Volkswagen Settlement Fund
In May of 2014, researchers found German automaker, Volkswagen (VW), to be in violation of the Clean Air Act by installing software in their 2.0 liter and 3.0 liter diesel engine vehicles that disabled emission controls under normal use, but turned the controls on when being tested. On January 4, 2016, an official complaint was filed by the United States on behalf of the Environmental Protection Agency (EPA) alleging that approximately 590,000 vehicles were sold with these “defeat devices”. By cheating federal emissions tests, the vehicles emitted amounts of nitrogen oxides significantly greater than EPA compliant levels, posing serious health and environmental concerns. The civil enforcement case against Volkswagen was resolved through a series of three partial settlements that focus on mitigating the damages from excess emissions.
2.0 Liter Partial Settlement
The 2.0 liter partial settlement requires Volkswagen to buy back or modify at least 85 percent of the affected 2.0 liter vehicles nationally and 85 percent of the affected vehicles in California by June 2019. If Volkswagen fails to meet the 85 percent recall rate, they must pay additional funds to the mitigation trust determined by the number of percentage points they fell short. Additionally, Volkswagen must fund a $2.7 billion Environmental Mitigation Trust, which will be allocated to states proportionally and allow them to fund eligible mitigation actions that reduce excess emissions of nitrogen oxides. Volkswagen must also invest $2 billion in Zero Emission Vehicle (ZEV) charging infrastructure nationwide.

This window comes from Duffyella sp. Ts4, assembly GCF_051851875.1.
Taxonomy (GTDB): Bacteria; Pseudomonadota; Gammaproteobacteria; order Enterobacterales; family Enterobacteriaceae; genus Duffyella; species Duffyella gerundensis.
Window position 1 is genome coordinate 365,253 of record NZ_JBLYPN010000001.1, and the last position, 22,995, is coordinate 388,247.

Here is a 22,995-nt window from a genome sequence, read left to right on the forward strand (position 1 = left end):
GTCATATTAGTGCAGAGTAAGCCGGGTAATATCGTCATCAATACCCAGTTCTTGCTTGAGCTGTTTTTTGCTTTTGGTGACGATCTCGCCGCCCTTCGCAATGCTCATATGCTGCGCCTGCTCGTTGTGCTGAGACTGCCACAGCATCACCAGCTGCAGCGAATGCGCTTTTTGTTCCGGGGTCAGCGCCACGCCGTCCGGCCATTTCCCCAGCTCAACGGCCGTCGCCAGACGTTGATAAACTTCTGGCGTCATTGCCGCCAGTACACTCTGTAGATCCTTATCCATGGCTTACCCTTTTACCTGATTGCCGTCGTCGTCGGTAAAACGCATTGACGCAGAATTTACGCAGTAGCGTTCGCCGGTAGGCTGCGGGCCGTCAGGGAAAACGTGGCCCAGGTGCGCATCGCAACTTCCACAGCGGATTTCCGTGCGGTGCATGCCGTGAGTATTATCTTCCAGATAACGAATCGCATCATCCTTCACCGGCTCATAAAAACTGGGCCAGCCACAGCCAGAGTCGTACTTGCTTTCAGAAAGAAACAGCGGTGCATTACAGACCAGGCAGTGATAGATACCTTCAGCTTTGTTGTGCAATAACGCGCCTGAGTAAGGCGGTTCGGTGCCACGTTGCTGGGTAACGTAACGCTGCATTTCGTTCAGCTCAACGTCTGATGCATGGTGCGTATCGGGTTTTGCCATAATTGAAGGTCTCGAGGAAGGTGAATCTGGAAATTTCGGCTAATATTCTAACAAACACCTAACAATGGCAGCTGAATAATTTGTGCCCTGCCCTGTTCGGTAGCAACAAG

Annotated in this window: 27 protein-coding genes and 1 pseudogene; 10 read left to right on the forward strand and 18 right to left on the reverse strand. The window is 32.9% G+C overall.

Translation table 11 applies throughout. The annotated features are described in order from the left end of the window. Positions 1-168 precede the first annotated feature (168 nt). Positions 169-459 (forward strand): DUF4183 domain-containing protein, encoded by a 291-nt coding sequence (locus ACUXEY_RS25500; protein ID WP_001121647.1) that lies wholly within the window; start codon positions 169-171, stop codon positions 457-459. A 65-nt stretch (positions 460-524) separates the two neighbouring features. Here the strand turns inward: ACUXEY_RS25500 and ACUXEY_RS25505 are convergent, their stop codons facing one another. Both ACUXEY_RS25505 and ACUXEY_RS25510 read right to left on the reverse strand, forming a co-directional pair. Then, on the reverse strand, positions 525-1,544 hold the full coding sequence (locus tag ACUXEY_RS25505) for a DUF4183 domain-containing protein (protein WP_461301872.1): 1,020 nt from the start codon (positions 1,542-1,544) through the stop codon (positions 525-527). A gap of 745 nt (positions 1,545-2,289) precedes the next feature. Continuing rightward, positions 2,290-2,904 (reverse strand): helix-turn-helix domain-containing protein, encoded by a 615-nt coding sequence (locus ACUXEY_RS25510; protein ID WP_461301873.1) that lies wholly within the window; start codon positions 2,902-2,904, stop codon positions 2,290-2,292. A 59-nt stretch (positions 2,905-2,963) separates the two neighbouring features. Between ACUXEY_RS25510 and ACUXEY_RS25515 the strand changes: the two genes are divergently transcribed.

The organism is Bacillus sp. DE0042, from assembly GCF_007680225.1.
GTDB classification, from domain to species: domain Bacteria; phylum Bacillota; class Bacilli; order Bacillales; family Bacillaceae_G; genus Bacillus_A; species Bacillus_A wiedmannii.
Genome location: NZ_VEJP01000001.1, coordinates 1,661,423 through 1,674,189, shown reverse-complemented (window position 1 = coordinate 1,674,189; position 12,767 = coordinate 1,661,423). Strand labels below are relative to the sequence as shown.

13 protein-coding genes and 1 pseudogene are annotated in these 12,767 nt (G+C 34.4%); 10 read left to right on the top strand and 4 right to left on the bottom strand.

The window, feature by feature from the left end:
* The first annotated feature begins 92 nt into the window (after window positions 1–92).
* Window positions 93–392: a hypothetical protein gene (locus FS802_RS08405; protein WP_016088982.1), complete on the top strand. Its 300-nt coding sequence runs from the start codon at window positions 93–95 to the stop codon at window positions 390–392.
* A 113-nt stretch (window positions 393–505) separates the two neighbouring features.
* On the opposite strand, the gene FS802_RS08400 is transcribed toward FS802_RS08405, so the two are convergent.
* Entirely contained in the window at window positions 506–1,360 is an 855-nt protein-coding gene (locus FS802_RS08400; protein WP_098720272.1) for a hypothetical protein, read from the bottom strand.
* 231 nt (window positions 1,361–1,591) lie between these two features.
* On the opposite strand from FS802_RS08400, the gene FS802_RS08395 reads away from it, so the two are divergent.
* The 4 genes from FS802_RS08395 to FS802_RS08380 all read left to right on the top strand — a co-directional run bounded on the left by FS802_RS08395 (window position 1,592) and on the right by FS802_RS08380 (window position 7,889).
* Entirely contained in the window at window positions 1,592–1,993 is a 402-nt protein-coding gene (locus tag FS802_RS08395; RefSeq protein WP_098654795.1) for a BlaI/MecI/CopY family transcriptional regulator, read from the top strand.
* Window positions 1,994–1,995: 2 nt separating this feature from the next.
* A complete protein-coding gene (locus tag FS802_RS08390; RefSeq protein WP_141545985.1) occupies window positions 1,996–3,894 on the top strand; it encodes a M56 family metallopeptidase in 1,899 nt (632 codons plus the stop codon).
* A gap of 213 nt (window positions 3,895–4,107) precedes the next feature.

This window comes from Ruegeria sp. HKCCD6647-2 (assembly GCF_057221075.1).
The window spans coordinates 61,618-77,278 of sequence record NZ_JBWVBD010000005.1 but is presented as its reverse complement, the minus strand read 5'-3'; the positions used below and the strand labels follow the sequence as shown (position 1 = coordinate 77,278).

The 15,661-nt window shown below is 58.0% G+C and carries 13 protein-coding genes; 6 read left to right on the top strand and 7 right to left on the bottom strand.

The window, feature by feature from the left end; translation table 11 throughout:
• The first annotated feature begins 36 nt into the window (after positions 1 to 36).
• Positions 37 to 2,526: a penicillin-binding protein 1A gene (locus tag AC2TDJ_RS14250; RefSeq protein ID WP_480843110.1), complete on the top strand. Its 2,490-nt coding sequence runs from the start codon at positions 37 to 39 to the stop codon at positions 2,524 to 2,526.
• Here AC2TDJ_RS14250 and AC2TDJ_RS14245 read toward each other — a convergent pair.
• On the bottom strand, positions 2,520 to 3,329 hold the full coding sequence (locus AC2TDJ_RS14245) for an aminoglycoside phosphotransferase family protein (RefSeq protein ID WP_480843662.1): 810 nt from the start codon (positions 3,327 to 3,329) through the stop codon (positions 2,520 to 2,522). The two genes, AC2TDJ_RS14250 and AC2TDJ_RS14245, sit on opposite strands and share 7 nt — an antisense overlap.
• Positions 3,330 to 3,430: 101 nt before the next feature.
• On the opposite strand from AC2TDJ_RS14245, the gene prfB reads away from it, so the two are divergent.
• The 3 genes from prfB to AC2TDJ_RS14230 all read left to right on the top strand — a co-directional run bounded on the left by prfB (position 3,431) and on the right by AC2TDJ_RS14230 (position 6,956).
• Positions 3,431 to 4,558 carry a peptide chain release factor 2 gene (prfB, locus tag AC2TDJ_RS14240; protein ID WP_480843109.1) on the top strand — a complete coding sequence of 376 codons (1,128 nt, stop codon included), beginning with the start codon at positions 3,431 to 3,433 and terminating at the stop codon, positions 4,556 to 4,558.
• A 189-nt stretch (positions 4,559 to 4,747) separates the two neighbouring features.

3.0 Liter Partial Settlement
Similar to the 2.0 liter partial settlement, this settlement requires Volkswagen to buy back or modify at least 85 percent of the affected 3.0 liter engine vehicles nationally and in California. Volkswagen must meet the 85 percent recall rate for the generation 1 affected 3.0 liter vehicles by November 30, 2019, and the generation 2 affected 3.0 liter vehicles by May 31, 2020. If they fail to reach 85 percent by the deadline, VW must pay additional funding to the Mitigation Trust Fund. The 3.0 liter partial settlement also requires Volkswagen to contribute an additional $225 million to the Environmental Mitigation Trust Fund.
Third Partial Settlement
The third partial settlement requires Volkswagen to pay a $1.45 billion civil penalty for the violations of the Clean Air Act and take various actions to prevent future problems.
The state of Florida will recieve $166 million from the Environmental Mitigation Trust. The Florida Department of Environmental Protection was designated as the Florida State Beneficiary and is responsible for administering the State Mitigation Plan. The FDEP sought public input to develop the Mitigation Plan through Requests for Information (RFI), a public survey, five in-person public informational meetings, two informational webinars, and a public comment period. On July 17, 2019, the FDEP released a draft Mitigation Plan for public comment. The Department considered all public comments and then released a revised plan on October 8, 2019. At this time, the Department also published a Notice of Funding (NOFA) for an initial Electric School Bus Project totaling $5 million and three RFIs from those interested in receiving funding for the project types selected in the Mitigation Plan. The deadline to submit these documents is November 7, 2019 at 5:00 PM EST.